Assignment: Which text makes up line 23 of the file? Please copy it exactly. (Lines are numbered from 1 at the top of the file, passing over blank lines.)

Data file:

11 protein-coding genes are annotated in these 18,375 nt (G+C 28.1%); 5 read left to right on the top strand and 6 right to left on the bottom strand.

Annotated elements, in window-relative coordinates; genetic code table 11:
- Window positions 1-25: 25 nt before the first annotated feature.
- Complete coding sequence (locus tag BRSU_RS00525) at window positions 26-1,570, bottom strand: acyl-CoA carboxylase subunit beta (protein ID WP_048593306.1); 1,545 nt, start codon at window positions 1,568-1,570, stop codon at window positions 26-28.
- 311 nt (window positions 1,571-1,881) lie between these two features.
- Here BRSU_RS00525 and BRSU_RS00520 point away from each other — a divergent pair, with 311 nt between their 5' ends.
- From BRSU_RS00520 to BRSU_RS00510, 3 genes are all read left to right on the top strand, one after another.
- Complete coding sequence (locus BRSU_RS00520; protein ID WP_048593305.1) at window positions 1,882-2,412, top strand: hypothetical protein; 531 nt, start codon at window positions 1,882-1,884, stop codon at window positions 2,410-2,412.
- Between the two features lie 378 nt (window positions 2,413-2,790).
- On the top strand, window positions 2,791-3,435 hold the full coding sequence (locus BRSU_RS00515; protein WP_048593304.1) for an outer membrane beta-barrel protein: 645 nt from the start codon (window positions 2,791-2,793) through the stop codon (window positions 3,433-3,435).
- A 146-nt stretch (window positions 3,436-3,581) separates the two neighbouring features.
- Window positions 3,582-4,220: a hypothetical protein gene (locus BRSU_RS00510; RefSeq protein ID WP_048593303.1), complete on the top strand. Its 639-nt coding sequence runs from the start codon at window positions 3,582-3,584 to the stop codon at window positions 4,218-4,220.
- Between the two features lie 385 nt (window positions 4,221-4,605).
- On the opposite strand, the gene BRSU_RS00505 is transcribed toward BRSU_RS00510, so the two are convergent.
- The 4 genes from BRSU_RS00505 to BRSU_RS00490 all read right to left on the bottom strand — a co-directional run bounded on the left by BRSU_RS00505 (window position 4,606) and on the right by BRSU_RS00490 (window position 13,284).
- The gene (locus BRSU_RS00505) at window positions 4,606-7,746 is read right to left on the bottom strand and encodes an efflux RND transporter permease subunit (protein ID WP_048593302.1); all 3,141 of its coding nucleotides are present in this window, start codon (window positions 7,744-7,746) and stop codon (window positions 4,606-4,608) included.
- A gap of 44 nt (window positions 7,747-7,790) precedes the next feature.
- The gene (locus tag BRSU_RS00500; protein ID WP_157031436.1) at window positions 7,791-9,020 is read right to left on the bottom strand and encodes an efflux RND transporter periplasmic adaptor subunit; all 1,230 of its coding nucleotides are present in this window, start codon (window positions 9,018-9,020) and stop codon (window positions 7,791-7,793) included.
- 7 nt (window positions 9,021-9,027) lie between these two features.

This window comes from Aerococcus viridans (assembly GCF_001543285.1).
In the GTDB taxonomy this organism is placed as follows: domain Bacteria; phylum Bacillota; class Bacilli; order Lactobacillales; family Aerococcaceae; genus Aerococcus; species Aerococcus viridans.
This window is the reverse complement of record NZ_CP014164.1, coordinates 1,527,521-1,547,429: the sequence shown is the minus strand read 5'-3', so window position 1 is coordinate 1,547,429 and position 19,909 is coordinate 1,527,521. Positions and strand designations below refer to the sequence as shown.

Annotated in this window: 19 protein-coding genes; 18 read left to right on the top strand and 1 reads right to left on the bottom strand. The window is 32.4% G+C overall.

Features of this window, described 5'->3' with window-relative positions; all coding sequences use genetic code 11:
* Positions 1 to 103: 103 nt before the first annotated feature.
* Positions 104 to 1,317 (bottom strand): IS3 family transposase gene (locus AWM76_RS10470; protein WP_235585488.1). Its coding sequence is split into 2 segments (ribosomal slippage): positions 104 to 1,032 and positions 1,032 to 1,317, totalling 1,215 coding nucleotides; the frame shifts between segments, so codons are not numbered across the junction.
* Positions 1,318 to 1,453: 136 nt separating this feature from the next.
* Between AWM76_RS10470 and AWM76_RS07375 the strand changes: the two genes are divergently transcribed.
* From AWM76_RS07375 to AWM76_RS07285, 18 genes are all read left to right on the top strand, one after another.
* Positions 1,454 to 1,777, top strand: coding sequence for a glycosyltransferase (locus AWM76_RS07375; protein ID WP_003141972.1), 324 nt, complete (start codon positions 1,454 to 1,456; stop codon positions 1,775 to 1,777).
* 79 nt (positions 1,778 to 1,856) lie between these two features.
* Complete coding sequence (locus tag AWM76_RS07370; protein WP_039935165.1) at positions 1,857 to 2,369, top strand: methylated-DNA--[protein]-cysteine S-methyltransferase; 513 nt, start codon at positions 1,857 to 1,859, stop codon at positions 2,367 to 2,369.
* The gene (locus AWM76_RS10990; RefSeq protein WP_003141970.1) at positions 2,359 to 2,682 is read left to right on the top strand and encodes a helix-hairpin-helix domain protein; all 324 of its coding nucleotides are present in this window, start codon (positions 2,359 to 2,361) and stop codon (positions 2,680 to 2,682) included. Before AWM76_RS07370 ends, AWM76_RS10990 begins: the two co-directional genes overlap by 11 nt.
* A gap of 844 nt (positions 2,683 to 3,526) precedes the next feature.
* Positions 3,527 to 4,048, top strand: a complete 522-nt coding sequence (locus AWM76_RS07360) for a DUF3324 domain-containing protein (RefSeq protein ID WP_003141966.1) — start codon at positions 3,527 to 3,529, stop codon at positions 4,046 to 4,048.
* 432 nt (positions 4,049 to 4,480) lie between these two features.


Annotated in this window: 19 protein-coding genes; 18 read left to right on the top strand and 1 reads right to left on the bottom strand. The window is 32.4% G+C overall.